more Escalante photos

I'm grateful to be alive after the climb to the archeological wonder in the background. It truly was breathtaking - both the history and the sheer beauty of the country around me.

We spent Day 2 hiking. I bet we hiked at least five miles that day. The photo above is the kind of country we were walking through. We hiked nearly to the top of the cliff in the photo - I was hauling my self over huge rocks, bushwhacking through stickery bushes, and pulling myself up over small cliffs with my awesome upper body strength - zero. Our goal was to hike to a 600-year-old Native American hut - called the Moquois house. Moquios is a type of Indian.
We decided to go on thie hike because Mac, the desk clerk at the Inn said it was an easy hike - his idea of easy and mine are waaay different. He sends all the guests there. He told us about the last couple that went - the husband came back and thanked him because his wife had been overcome with tears when she first saw the Moquois house. Well, I couldn't wait to tell him about my tears. My tears came when I stood at the base of three or four ledges and looked up - Scott was already there - and I didn't know how I'd ever make it. But I wasn't about to stop short of this incredible archeological find, so I very slowly pulled and pushed up - holding onto crackling dry branches that I prayed wouldn't break and let me fall to my death.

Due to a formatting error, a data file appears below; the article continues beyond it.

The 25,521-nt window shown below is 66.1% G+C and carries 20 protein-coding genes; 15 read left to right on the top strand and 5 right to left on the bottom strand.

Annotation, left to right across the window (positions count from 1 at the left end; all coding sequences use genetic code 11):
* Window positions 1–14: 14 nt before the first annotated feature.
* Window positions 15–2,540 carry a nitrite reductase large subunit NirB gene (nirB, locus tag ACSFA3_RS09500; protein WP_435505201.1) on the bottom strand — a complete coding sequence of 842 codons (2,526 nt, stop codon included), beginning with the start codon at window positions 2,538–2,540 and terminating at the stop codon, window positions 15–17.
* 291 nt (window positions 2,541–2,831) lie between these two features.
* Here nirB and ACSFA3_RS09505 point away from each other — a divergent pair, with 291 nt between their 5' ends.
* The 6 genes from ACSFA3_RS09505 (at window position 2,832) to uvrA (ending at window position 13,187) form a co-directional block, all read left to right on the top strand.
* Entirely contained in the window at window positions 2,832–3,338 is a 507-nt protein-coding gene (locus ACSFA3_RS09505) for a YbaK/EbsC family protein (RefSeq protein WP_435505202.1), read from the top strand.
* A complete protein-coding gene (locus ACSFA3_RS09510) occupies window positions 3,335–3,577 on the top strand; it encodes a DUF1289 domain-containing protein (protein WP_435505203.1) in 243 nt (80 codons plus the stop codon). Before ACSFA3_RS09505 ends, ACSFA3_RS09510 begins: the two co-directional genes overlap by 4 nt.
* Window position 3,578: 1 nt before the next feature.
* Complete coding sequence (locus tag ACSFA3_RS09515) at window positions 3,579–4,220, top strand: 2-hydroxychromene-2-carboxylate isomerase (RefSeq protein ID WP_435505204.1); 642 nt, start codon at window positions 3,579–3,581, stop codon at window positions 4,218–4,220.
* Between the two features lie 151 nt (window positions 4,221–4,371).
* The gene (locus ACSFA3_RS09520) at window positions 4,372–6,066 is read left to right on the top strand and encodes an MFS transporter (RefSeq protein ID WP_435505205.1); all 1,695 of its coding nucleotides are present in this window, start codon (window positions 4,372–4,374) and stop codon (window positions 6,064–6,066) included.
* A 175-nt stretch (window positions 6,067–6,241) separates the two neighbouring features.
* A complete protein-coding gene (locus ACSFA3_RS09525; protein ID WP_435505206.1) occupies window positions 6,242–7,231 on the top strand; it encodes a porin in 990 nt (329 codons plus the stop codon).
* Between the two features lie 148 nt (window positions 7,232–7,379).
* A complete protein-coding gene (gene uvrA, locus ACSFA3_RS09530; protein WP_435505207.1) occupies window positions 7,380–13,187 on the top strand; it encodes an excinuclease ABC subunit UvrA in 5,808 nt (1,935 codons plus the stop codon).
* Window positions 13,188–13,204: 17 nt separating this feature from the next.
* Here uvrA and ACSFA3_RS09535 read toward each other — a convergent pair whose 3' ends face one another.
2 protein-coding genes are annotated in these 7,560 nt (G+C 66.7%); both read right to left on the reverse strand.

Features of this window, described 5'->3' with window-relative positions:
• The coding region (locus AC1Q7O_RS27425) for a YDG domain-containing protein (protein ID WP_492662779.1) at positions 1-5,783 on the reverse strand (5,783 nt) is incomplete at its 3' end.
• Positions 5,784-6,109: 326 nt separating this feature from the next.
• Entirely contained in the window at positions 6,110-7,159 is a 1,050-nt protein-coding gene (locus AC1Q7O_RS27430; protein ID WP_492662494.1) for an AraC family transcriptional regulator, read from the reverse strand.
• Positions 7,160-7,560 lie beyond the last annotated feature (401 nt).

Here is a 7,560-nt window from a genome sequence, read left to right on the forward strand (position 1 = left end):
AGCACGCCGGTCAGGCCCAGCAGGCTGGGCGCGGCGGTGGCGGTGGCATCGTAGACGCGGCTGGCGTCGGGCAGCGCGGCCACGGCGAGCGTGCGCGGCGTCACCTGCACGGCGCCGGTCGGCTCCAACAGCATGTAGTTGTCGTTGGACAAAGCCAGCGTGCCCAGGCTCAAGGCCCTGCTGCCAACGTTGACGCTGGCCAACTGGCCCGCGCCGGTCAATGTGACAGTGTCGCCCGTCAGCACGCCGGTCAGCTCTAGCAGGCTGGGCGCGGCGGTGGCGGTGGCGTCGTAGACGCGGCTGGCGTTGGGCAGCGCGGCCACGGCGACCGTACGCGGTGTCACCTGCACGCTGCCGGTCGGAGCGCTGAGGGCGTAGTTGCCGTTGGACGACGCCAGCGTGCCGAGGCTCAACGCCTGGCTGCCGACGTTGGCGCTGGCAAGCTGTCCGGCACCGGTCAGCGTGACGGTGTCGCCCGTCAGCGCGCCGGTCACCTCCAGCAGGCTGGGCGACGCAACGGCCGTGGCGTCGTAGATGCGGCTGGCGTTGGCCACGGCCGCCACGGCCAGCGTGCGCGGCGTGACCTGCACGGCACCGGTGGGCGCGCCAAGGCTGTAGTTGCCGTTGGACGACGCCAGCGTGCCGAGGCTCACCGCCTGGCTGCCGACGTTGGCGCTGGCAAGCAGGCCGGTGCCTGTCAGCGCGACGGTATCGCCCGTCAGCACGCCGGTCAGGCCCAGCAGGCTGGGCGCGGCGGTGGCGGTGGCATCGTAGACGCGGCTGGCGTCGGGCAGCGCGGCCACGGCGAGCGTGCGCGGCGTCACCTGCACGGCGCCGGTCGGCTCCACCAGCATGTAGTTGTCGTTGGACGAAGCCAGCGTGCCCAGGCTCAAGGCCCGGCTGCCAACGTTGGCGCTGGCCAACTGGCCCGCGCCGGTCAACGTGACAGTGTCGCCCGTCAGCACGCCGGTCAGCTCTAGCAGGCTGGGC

This is Scott inside the little mud and stick hut - looking out. There's a chimney and a little air vent on top. I'm anxious to learn more about this place.

Now we're viewing another archeological wonder. These are petroglyphs that have been on this rock wall for a thousand years. Incredible. The circle image on the left is called "Circle of Friends." It has about fifteen stick figures in a circle holding hands. The top figure is a little child.